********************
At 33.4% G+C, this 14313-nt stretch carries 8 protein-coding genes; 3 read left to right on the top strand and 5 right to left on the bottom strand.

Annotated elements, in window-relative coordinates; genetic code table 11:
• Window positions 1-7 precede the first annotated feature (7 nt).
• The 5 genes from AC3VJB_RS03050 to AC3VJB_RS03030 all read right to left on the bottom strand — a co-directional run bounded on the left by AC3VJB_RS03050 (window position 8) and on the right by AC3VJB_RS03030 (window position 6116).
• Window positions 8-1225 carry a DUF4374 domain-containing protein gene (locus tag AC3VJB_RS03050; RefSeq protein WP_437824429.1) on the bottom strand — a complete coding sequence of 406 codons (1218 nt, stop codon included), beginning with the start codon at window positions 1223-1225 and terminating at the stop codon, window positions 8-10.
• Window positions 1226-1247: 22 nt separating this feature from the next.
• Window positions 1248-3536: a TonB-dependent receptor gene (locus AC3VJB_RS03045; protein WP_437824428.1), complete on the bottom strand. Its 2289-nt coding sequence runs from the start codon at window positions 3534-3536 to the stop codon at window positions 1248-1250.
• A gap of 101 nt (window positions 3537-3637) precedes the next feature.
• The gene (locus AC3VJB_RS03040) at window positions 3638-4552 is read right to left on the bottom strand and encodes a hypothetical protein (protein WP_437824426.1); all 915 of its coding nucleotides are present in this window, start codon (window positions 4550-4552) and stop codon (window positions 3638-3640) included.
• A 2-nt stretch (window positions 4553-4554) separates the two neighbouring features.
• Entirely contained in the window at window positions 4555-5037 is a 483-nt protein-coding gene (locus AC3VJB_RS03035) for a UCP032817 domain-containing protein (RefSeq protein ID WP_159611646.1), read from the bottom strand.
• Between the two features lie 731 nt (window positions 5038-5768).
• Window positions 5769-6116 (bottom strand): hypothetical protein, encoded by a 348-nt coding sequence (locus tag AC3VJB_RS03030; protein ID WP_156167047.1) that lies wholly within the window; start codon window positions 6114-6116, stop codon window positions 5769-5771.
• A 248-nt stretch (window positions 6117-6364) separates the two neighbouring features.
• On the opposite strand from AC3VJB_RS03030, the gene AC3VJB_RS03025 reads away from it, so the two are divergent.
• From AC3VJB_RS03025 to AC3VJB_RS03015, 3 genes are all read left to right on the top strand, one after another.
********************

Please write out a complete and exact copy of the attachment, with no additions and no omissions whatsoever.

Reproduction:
At 33.4% G+C, this 14313-nt stretch carries 8 protein-coding genes; 3 read left to right on the top strand and 5 right to left on the bottom strand.

Annotated elements, in window-relative coordinates; genetic code table 11:
• Window positions 1-7 precede the first annotated feature (7 nt).
• The 5 genes from AC3VJB_RS03050 to AC3VJB_RS03030 all read right to left on the bottom strand — a co-directional run bounded on the left by AC3VJB_RS03050 (window position 8) and on the right by AC3VJB_RS03030 (window position 6116).
• Window positions 8-1225 carry a DUF4374 domain-containing protein gene (locus tag AC3VJB_RS03050; RefSeq protein WP_437824429.1) on the bottom strand — a complete coding sequence of 406 codons (1218 nt, stop codon included), beginning with the start codon at window positions 1223-1225 and terminating at the stop codon, window positions 8-10.
• Window positions 1226-1247: 22 nt separating this feature from the next.
• Window positions 1248-3536: a TonB-dependent receptor gene (locus AC3VJB_RS03045; protein WP_437824428.1), complete on the bottom strand. Its 2289-nt coding sequence runs from the start codon at window positions 3534-3536 to the stop codon at window positions 1248-1250.
• A gap of 101 nt (window positions 3537-3637) precedes the next feature.
• The gene (locus AC3VJB_RS03040) at window positions 3638-4552 is read right to left on the bottom strand and encodes a hypothetical protein (protein WP_437824426.1); all 915 of its coding nucleotides are present in this window, start codon (window positions 4550-4552) and stop codon (window positions 3638-3640) included.
• A 2-nt stretch (window positions 4553-4554) separates the two neighbouring features.
• Entirely contained in the window at window positions 4555-5037 is a 483-nt protein-coding gene (locus AC3VJB_RS03035) for a UCP032817 domain-containing protein (RefSeq protein ID WP_159611646.1), read from the bottom strand.
• Between the two features lie 731 nt (window positions 5038-5768).
• Window positions 5769-6116 (bottom strand): hypothetical protein, encoded by a 348-nt coding sequence (locus tag AC3VJB_RS03030; protein ID WP_156167047.1) that lies wholly within the window; start codon window positions 6114-6116, stop codon window positions 5769-5771.
• A 248-nt stretch (window positions 6117-6364) separates the two neighbouring features.
• On the opposite strand from AC3VJB_RS03030, the gene AC3VJB_RS03025 reads away from it, so the two are divergent.
• From AC3VJB_RS03025 to AC3VJB_RS03015, 3 genes are all read left to right on the top strand, one after another.